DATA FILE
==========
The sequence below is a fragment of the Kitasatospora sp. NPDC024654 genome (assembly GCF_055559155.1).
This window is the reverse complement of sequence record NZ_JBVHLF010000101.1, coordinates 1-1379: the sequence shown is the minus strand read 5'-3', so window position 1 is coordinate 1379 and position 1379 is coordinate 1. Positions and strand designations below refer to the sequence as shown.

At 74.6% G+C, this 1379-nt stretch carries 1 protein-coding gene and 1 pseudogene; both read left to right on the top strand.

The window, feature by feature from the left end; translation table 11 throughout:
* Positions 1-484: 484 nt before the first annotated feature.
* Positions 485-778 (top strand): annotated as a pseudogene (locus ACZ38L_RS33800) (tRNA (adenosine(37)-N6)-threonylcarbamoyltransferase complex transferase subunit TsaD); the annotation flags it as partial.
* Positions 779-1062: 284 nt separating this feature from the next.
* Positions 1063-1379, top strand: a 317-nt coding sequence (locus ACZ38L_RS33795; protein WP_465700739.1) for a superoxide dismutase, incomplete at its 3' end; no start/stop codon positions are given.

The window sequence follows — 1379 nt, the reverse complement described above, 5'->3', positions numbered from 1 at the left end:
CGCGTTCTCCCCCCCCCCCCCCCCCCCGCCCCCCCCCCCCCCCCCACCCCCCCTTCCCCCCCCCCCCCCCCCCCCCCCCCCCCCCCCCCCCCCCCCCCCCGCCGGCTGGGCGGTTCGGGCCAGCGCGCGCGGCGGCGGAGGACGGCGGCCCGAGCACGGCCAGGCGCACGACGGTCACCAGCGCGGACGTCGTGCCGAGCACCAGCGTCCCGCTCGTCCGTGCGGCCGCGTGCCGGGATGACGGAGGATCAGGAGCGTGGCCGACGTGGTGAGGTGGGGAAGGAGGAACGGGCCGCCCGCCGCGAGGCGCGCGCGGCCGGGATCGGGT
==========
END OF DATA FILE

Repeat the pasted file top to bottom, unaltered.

The sequence below is a fragment of the Kitasatospora sp. NPDC024654 genome (assembly GCF_055559155.1).
This window is the reverse complement of sequence record NZ_JBVHLF010000101.1, coordinates 1-1379: the sequence shown is the minus strand read 5'-3', so window position 1 is coordinate 1379 and position 1379 is coordinate 1. Positions and strand designations below refer to the sequence as shown.

At 74.6% G+C, this 1379-nt stretch carries 1 protein-coding gene and 1 pseudogene; both read left to right on the top strand.

The window, feature by feature from the left end; translation table 11 throughout:
* Positions 1-484: 484 nt before the first annotated feature.
* Positions 485-778 (top strand): annotated as a pseudogene (locus ACZ38L_RS33800) (tRNA (adenosine(37)-N6)-threonylcarbamoyltransferase complex transferase subunit TsaD); the annotation flags it as partial.
* Positions 779-1062: 284 nt separating this feature from the next.
* Positions 1063-1379, top strand: a 317-nt coding sequence (locus ACZ38L_RS33795; protein WP_465700739.1) for a superoxide dismutase, incomplete at its 3' end; no start/stop codon positions are given.

The window sequence follows — 1379 nt, the reverse complement described above, 5'->3', positions numbered from 1 at the left end:
CGCGTTCTCCCCCCCCCCCCCCCCCCCGCCCCCCCCCCCCCCCCCACCCCCCCTTCCCCCCCCCCCCCCCCCCCCCCCCCCCCCCCCCCCCCCCCCCCCCGCCGGCTGGGCGGTTCGGGCCAGCGCGCGCGGCGGCGGAGGACGGCGGCCCGAGCACGGCCAGGCGCACGACGGTCACCAGCGCGGACGTCGTGCCGAGCACCAGCGTCCCGCTCGTCCGTGCGGCCGCGTGCCGGGATGACGGAGGATCAGGAGCGTGGCCGACGTGGTGAGGTGGGGAAGGAGGAACGGGCCGCCCGCCGCGAGGCGCGCGCGGCCGGGATCGGGT